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A Lot or a Little?
What you will—and won't—find in this movie.
Encourages communication, courage, teamwork. Close relationship between grandson and grandmother is affirmed, as is importance of kids having trusted adults, period, because every kid deserves to be loved, listened to, cared for, no matter what. Also has a clear, overt good-versus-evil theme.
Positive Role Models
The children, particularly the main boy, are brave, willing to put themselves in danger to defeat the witches. Grandma isn't just loving and kind, she's courageous and defends the kids against the witches. On the downside, the witches themselves are scary and evil, and the way their hands are depicted contributes to the harmful idea that limb differences are unnatural and/or frightening.
Lead character and his grandmother are played by Black actors. Supporting and minor roles also cast various Black actors. Writers include well-known Mexican filmmaker Guillermo Del Toro and Black producer and TV showrunner Kenya Barris. Unfortunately, film demonizes disability by relying on limb differences to portray witches as evil: Villains like the Grand High Witch have hands and feet that mimic ectrodactyly, are bald, and experience wig rash.
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Violence & Scariness
An 8-year-old's parents die in a car accident (camera shows only the boy, who survived). The witches are depicted as creepy when they take off their disguises, unfortunately relying on limb differences to paint a menacing picture: "claws" for hands, no toes (or, in one case, a single toe with a big claw), arms that extend threateningly, and unnaturally wide, gash-like mouths with sharp teeth. They also have "wig rash" sores on their scalps and bleed black blood. Several scenes in which kids (and then kids-as-mice) are in peril. A witch turns a child into a chicken. Some of the special effects when the kids are turned into rats or chickens might be scary for younger children. Grand witch also announces her hope to get rid of all children in the world. She kills another witch for asking a question, turning her into ash. Viewers see two children turned into mice. Lots of witches are turned into vicious-looking rats and then killed or injured with brooms and feet.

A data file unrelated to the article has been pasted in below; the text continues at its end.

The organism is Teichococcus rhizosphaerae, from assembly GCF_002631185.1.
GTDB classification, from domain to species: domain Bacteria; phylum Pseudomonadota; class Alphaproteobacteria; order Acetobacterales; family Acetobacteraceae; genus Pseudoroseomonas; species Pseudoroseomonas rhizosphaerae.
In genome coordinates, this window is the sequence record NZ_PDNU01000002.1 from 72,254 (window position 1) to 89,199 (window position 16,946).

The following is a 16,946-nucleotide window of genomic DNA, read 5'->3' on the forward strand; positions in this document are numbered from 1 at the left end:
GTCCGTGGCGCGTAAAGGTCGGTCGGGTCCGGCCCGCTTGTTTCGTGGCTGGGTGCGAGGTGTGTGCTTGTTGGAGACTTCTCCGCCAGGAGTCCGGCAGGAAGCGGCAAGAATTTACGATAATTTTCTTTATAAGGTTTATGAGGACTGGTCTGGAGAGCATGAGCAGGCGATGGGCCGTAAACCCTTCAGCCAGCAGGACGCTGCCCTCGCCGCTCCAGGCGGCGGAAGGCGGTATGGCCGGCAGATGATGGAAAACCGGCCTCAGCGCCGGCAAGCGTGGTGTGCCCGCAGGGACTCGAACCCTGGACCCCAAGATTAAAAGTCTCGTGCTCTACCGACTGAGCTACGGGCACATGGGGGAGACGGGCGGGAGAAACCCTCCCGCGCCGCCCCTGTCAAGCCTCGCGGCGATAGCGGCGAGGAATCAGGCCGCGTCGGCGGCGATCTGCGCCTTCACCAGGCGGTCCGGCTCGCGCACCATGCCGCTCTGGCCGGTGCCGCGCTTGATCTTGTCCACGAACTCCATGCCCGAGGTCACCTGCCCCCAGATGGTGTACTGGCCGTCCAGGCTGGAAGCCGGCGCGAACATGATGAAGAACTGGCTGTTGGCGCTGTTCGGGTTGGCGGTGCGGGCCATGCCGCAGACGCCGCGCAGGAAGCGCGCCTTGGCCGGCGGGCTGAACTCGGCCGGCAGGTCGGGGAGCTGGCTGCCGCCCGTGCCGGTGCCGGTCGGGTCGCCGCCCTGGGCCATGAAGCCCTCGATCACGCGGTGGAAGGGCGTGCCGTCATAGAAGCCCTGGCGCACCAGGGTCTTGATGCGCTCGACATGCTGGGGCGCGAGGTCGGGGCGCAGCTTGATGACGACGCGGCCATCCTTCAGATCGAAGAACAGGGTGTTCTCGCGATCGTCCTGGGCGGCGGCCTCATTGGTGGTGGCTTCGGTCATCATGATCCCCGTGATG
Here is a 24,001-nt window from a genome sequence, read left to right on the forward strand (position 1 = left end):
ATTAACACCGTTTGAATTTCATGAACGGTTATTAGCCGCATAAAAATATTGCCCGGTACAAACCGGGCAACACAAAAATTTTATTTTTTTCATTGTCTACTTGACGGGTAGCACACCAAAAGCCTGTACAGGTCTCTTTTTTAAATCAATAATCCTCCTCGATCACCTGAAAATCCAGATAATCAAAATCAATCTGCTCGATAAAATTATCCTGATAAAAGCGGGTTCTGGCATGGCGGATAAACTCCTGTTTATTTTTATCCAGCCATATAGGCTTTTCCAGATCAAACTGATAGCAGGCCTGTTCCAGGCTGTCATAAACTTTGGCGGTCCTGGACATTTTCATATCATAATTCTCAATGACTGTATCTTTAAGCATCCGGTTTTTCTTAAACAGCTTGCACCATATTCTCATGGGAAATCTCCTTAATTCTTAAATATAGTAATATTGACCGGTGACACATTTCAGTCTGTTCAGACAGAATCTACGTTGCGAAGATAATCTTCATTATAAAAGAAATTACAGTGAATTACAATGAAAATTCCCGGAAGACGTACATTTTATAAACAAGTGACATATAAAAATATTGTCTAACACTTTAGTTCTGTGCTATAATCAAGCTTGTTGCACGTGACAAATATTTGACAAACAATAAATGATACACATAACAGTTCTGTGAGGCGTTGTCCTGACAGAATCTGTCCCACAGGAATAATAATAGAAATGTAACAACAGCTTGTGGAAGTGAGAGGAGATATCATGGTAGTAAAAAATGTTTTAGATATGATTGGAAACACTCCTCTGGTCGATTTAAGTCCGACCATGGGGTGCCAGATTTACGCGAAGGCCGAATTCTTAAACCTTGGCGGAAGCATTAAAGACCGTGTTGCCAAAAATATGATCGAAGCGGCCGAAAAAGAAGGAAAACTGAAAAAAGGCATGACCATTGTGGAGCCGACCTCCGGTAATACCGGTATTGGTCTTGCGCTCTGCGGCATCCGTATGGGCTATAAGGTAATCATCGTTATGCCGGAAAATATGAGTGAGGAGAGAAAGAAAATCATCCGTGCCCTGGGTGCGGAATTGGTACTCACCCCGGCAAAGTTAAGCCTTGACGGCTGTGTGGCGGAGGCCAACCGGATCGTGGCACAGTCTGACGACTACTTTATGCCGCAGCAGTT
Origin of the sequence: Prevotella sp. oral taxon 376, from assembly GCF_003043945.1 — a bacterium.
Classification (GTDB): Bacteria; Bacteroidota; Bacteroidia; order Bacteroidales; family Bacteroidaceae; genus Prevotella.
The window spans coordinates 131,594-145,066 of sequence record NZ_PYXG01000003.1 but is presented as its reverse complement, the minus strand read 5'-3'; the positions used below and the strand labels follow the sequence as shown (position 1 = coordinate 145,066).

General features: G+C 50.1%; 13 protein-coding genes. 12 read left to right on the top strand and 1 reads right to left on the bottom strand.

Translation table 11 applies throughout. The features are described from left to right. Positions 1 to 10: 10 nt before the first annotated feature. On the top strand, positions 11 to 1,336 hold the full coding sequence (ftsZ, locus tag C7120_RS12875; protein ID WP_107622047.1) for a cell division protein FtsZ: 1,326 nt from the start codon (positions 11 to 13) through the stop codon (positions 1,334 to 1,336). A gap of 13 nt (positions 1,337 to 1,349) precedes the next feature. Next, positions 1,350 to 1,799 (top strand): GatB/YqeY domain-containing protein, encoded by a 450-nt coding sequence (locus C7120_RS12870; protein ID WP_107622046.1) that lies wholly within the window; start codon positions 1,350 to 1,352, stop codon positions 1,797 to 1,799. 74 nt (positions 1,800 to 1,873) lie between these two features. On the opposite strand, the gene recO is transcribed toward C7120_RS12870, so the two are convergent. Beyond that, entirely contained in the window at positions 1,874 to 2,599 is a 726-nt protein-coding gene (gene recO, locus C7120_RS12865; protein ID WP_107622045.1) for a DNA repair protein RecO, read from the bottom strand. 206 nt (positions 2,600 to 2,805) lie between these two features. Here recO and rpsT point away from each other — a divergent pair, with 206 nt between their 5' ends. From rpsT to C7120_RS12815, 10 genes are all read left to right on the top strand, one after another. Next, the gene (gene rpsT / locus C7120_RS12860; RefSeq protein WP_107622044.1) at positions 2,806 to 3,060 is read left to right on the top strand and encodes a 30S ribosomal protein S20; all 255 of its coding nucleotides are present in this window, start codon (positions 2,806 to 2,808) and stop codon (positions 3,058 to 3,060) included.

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"Stupid," "brats," "disgusting," "poop," "crap," "jeez," etc.
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Drinking, Drugs & Smoking
Witches are shown drinking a green drink out of a wine glass.
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Parents Need to Know